Ken Graham

National Hurricane Center Director Ken Graham was in Lake Charles Tuesday for the Louisiana Emergency Management Conference at L’Auberge du Lac Casino Resort.

Louisiana Emergency Management Conference

A vendor at the Louisiana Emergency Management Conference touts the benefits of its Tiger Dam System for keeping hurricane flooding at bay on Tuesday.

With storm season weeks away, National Hurricane Center Director Ken Graham said now is the time to get weather-ready.

“It’s important to be prepared not just on the coast but inland, especially from inland flooding,” said Graham, who was in Lake Charles this week for the Louisiana Emergency Management Conference at L’Auberge du Lac Casino Resort. “The reality is it’s the water that’s killing people. In the last three years, 83 percent of the fatalities have been from inland flooding and more than half of those have been in vehicles.”  

Graham, an Arizona transplant who has spent most of his career in Louisiana, took over as the hurricane center’s director a little more than a year ago.

“Everyone said when I got the job to hang on tight, and I think that’s what I’m doing,” he said with a laugh. “I think one of the interesting things is the international component of this job is a lot bigger than I thought.”

The National Hurricane Center is responsible for coordinating the watches, warnings and forecasts for not only the United States, but also the Caribbean nations, Mexico and Central America, he said.

“It’s been an amazing journey to talk to meteorologists and emergency managers in all these different countries because we all face the same thing — getting a forecast early enough to work a timeline to get people safe,” he said. “I think it’s been so amazing to see the commonalities and problems that we face, they’re facing the exact same problems. That’s why we work together, it’s important and so critical.”

Graham said from a young age he knew he wanted a weather-related career.

“I was evacuated from my house at about 6 years old, and interesting enough I grew up in Arizona,” he said. “We were being evacuated because of flooding and I couldn’t figure out why so I went to my encyclopedias, looked it up and lo and behold it was a from a tropical system. Since then I was just so fascinated with weather. My mom told me I wrote observations on my calendar every single day for years and years and years.”

Graham earned a Bachelor’s of Atmospheric Science Degree at the University of Arizona and attended Mississippi State University, where he earned a Master of Science in Geosciences.

His first weather-related job was as a television meteorologist while in graduate school.

“That was an incredible experience,” he said. “It was one where you really had the chance to look at the science of something that was understood and actionable. Through that, I became really interested in the National Weather Service and their warning process and how they issue warnings.”

He joined NWS in 1994 and was assigned to their Slidell office.

“Out of my almost 25 years in the weather service, 15 were in Louisiana,” he said.

He said the technology from when he started to where it is now is “night and day.”

“They had just put Doppler Radar in so it was brand new when I got to the Weather Service,” he said. “There was no Internet, of course there was no social media. There were giant computers that gave up a lot of heat and were very noisy. I’ve gotten to see the evolution of those computers to what we have today, and it’s just an amazing difference.”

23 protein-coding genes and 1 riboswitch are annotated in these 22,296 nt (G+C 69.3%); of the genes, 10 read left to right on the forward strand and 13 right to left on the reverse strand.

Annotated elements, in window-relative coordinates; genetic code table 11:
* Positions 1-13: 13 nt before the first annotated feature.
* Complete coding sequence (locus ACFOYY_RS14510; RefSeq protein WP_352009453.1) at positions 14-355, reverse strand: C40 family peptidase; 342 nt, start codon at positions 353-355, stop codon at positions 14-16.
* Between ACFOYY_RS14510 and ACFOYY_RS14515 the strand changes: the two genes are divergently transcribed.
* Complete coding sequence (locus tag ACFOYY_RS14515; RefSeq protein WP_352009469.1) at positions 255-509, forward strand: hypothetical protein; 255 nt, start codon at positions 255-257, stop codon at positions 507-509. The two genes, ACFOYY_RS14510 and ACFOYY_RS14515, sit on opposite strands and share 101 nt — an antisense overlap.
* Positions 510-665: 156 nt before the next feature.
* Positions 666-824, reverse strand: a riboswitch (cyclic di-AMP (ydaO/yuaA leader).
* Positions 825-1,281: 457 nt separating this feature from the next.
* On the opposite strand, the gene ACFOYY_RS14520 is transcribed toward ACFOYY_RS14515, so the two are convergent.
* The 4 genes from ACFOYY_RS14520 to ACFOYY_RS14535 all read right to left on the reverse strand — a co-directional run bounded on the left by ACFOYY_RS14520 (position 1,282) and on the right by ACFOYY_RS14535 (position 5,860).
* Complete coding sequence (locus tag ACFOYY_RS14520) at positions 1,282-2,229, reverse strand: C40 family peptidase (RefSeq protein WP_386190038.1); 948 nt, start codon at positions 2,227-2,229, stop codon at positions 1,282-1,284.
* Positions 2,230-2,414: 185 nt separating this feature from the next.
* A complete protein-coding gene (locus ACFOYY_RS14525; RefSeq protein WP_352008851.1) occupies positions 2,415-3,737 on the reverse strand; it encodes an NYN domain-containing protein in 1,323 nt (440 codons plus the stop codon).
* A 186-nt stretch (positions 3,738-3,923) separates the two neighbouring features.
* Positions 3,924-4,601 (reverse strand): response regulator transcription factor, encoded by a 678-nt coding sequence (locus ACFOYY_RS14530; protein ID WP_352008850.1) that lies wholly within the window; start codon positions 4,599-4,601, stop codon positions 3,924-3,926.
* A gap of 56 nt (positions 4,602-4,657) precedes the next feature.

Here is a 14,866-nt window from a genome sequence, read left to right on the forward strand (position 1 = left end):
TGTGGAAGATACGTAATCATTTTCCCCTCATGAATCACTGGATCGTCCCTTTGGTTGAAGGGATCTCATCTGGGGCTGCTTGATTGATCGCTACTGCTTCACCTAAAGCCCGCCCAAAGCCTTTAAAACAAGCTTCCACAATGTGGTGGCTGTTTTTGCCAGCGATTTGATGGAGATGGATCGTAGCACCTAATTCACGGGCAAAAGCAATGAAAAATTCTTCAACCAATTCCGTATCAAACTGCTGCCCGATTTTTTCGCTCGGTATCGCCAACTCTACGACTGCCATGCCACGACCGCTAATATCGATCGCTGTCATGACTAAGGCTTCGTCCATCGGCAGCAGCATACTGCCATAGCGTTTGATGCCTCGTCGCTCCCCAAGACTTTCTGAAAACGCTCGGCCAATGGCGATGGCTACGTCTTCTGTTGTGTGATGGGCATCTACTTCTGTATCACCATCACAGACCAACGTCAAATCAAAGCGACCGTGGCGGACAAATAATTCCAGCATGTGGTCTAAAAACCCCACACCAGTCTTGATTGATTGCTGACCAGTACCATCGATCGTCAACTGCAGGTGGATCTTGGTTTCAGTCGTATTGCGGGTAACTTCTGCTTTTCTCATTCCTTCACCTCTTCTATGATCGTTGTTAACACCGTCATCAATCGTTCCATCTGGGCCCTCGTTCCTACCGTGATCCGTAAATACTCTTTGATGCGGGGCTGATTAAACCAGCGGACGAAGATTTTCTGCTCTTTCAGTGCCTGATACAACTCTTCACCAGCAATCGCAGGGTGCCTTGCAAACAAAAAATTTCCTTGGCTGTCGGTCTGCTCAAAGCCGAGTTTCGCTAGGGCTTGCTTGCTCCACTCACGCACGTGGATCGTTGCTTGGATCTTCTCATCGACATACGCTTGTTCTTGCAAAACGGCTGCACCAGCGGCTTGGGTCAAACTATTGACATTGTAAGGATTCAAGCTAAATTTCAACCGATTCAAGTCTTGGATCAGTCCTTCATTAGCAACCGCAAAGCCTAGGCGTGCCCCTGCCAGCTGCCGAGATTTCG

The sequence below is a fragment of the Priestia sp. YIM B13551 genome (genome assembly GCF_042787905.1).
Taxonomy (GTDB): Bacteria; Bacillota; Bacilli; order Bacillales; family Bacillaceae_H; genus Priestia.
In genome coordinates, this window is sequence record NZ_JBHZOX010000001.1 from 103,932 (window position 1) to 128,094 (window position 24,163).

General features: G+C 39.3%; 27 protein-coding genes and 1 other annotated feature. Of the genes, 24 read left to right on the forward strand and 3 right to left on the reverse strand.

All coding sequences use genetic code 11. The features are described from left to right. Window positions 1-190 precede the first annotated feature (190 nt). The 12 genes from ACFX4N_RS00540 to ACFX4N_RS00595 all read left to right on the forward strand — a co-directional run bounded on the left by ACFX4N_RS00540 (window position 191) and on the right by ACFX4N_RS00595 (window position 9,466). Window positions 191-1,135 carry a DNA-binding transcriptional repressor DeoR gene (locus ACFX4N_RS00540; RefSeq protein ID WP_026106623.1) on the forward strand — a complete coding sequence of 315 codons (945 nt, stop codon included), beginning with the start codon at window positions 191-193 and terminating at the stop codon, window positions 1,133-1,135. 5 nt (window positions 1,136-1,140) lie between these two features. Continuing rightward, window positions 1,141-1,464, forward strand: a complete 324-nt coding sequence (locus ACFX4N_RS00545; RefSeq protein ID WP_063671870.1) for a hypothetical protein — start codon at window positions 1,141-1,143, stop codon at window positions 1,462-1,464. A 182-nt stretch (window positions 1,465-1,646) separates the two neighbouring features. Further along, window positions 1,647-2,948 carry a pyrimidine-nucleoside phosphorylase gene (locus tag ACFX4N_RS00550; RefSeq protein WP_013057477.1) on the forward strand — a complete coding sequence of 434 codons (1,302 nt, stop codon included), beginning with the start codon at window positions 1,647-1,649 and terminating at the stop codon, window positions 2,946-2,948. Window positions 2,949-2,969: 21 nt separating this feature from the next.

Graham said advanced technology now is powering next-level weather forecasts.

“The modeling keeps getting better,” he said. “We’re doing so much better with the hurricane track forecast. If you look at last season with Hurricane Florence we were talking about the rainfall forecast five days ahead of time with pretty much accuracy and the storm surge forecast, as well, four days ahead of time.”

Graham said every storm is “completely different.”

“We always tell people don’t compare one storm to another,” he said. “Even a little wiggle can matter or a small change 30 miles out can make all the difference in the amount of rainfall and the amount of wind somebody sees.”

Graham said weather watchers have at their fingertip advanced forecasting tools through a National Oceanic and Atmospheric Administration satellite.

“We can see things we’ve never see before, look deep inside a hurricane and see the structure of it and how that is impacting the models,” he said. “Plus we can reach people no matter where they live through their phones and social media, which is a huge leap forward for public safety.”

Graham said he’s often asked what his office does when it’s not hurricane season.

“The answer is we’re incredibly busy,” he said. “We’re getting everyone ready, talking about the next season, we actually host hundreds of people at our office to do the training for the next season, talking about everything that’s new, talking about how to interpret that information.”

Graham said the longer residents go between storms, the more there is a tendency to forget the dangers of them.

“Every single year, we have to prepare,” he said. “No. 1 is to know your risk. Every year we talk about having a plan, it always seems to be in the vernacular, but the reality is what do you write a plan for? We just moved from New Orleans to Miami so my plan has to change. My threat was different from where I lived to where I live now. We understood the risk and rewrote our family plan. Are you on the coast or are you inland near a river or a low spot that floods? If that’s the case, that’s the place you don’t need to be in a hurricane. Are there a lot of trees around your house? Know your risk and that’s what you base your plan on.”

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